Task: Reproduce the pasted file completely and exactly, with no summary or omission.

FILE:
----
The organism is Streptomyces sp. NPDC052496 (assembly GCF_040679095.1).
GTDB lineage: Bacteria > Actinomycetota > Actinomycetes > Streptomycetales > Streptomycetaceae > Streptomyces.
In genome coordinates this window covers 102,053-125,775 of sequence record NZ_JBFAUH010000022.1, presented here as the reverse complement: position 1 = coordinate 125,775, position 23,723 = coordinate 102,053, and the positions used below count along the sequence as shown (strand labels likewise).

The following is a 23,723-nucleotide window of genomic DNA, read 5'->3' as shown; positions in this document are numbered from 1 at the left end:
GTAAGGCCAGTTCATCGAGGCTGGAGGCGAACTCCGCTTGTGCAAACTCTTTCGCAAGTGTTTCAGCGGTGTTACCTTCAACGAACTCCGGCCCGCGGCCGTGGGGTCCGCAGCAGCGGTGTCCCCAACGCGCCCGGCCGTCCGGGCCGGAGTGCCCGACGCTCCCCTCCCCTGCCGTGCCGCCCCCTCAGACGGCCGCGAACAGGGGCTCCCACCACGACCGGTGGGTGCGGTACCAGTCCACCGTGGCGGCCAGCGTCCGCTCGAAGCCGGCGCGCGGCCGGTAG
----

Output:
The organism is Streptomyces sp. NPDC052496 (assembly GCF_040679095.1).
GTDB lineage: Bacteria > Actinomycetota > Actinomycetes > Streptomycetales > Streptomycetaceae > Streptomyces.
In genome coordinates this window covers 102,053-125,775 of sequence record NZ_JBFAUH010000022.1, presented here as the reverse complement: position 1 = coordinate 125,775, position 23,723 = coordinate 102,053, and the positions used below count along the sequence as shown (strand labels likewise).

The following is a 23,723-nucleotide window of genomic DNA, read 5'->3' as shown; positions in this document are numbered from 1 at the left end:
GTAAGGCCAGTTCATCGAGGCTGGAGGCGAACTCCGCTTGTGCAAACTCTTTCGCAAGTGTTTCAGCGGTGTTACCTTCAACGAACTCCGGCCCGCGGCCGTGGGGTCCGCAGCAGCGGTGTCCCCAACGCGCCCGGCCGTCCGGGCCGGAGTGCCCGACGCTCCCCTCCCCTGCCGTGCCGCCCCCTCAGACGGCCGCGAACAGGGGCTCCCACCACGACCGGTGGGTGCGGTACCAGTCCACCGTGGCGGCCAGCGTCCGCTCGAAGCCGGCGCGCGGCCGGTAG